Inductive Reasoning and the Socratic Method

Looking back on the philosophical career of Socrates, Aristotle would say that Socrates' great contributions were his quest for definitions and inductive reasoning. Aristotle (who St. Thomas Aquinas would later praise as “the master of those who know”) was surely right about Socrates. Socrates sought definitions of terms like justice and virtue, love and piety. He thought that unless one could define these terms that one didn't know what love and virtue were. He used inductive reasoning, starting with particular statements like “This generous action is virtuous,” hoping to establish more important generalizations like “All generous actions are virtuous.”

Inductive Reasoning

Socrates thought that a definition of a philosophical term provides a needed objective basis. For without the definition of an ethical term, there is no foundation for making ethical judgments. Plato's early dialogue Euthyphro provides an excellent example of this through Socrates' cross-examination of Euthyphro in an attempt to elicit a definition of piety.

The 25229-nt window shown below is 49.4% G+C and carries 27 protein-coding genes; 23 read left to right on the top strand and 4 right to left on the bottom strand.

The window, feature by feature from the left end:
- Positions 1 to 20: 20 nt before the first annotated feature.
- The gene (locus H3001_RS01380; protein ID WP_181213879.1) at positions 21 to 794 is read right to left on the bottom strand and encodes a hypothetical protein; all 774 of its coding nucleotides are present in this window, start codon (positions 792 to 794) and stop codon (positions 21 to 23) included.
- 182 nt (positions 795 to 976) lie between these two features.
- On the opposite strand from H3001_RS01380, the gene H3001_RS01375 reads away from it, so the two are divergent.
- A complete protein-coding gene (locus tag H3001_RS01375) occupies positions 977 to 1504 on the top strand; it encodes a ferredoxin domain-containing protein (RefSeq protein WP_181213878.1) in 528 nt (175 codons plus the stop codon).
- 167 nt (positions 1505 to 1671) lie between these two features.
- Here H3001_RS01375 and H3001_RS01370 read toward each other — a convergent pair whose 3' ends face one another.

Euthyphro is a prominent religious figure about to bring charges of impiety against his own father, who has been involved in the death of one of his servants. At the same time, Socrates must also concern himself with the definition, since someone has brought an indictment against him for impiety. In both cases, a vote of guilty on the charge of impiety could be a capital offense. Socrates decides to learn what piety is from Euthyphro and use that knowledge in his own defense before the court.

Socrates adopts his usual position of ignorance, saying that he needs Euthyphro to explain what it means to be pious or holy. Euthyphro first answers Socrates by defining piety as “prosecuting the wrongdoer,” as he is doing with his father. Impiety would be not prosecuting him. To this Socrates replies, “I did not ask you to tell me one or two of all the many pious actions that there are; I want to know what the concept of piety is which makes all pious actions pious.” In other words, Socrates is saying, “Don't give me an example of piety; I'm asking for a definition.”